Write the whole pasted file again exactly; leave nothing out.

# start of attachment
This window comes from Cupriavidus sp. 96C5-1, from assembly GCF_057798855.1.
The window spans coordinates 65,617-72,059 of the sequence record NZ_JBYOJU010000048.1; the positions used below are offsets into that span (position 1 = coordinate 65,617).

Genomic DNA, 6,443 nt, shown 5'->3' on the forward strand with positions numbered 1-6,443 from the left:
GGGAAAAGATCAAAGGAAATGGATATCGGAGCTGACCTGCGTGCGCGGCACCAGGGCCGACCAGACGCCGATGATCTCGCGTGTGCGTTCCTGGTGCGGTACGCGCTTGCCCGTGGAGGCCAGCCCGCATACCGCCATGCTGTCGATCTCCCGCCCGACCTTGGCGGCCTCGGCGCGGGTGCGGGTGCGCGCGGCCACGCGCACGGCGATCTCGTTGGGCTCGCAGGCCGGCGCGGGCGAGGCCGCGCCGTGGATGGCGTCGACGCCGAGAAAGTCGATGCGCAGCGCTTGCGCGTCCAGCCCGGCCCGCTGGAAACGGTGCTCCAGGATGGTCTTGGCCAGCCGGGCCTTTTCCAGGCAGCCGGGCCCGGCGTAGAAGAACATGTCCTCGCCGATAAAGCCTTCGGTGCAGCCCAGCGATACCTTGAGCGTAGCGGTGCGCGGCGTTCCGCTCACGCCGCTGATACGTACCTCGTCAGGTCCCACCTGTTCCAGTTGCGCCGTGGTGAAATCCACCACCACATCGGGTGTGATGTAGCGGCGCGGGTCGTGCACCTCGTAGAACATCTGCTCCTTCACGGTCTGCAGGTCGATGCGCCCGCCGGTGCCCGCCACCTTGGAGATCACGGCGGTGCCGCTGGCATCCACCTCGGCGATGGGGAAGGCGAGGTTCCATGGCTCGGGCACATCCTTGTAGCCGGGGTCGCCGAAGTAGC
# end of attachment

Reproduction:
This window comes from Cupriavidus sp. 96C5-1, from assembly GCF_057798855.1.
The window spans coordinates 65,617-72,059 of the sequence record NZ_JBYOJU010000048.1; the positions used below are offsets into that span (position 1 = coordinate 65,617).

Genomic DNA, 6,443 nt, shown 5'->3' on the forward strand with positions numbered 1-6,443 from the left:
GGGAAAAGATCAAAGGAAATGGATATCGGAGCTGACCTGCGTGCGCGGCACCAGGGCCGACCAGACGCCGATGATCTCGCGTGTGCGTTCCTGGTGCGGTACGCGCTTGCCCGTGGAGGCCAGCCCGCATACCGCCATGCTGTCGATCTCCCGCCCGACCTTGGCGGCCTCGGCGCGGGTGCGGGTGCGCGCGGCCACGCGCACGGCGATCTCGTTGGGCTCGCAGGCCGGCGCGGGCGAGGCCGCGCCGTGGATGGCGTCGACGCCGAGAAAGTCGATGCGCAGCGCTTGCGCGTCCAGCCCGGCCCGCTGGAAACGGTGCTCCAGGATGGTCTTGGCCAGCCGGGCCTTTTCCAGGCAGCCGGGCCCGGCGTAGAAGAACATGTCCTCGCCGATAAAGCCTTCGGTGCAGCCCAGCGATACCTTGAGCGTAGCGGTGCGCGGCGTTCCGCTCACGCCGCTGATACGTACCTCGTCAGGTCCCACCTGTTCCAGTTGCGCCGTGGTGAAATCCACCACCACATCGGGTGTGATGTAGCGGCGCGGGTCGTGCACCTCGTAGAACATCTGCTCCTTCACGGTCTGCAGGTCGATGCGCCCGCCGGTGCCCGCCACCTTGGAGATCACGGCGGTGCCGCTGGCATCCACCTCGGCGATGGGGAAGGCGAGGTTCCATGGCTCGGGCACATCCTTGTAGCCGGGGTCGCCGAAGTAGC